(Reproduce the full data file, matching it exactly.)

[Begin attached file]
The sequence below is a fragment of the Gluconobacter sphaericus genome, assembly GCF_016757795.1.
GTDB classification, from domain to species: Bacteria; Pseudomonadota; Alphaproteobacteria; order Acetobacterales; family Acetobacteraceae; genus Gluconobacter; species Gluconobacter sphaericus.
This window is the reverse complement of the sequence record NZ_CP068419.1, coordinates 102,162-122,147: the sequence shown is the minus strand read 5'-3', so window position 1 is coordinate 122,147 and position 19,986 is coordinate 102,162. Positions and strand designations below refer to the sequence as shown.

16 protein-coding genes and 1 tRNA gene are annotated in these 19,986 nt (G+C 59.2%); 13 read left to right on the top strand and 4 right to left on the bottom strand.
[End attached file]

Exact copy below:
The sequence below is a fragment of the Gluconobacter sphaericus genome, assembly GCF_016757795.1.
GTDB classification, from domain to species: Bacteria; Pseudomonadota; Alphaproteobacteria; order Acetobacterales; family Acetobacteraceae; genus Gluconobacter; species Gluconobacter sphaericus.
This window is the reverse complement of the sequence record NZ_CP068419.1, coordinates 102,162-122,147: the sequence shown is the minus strand read 5'-3', so window position 1 is coordinate 122,147 and position 19,986 is coordinate 102,162. Positions and strand designations below refer to the sequence as shown.

16 protein-coding genes and 1 tRNA gene are annotated in these 19,986 nt (G+C 59.2%); 13 read left to right on the top strand and 4 right to left on the bottom strand.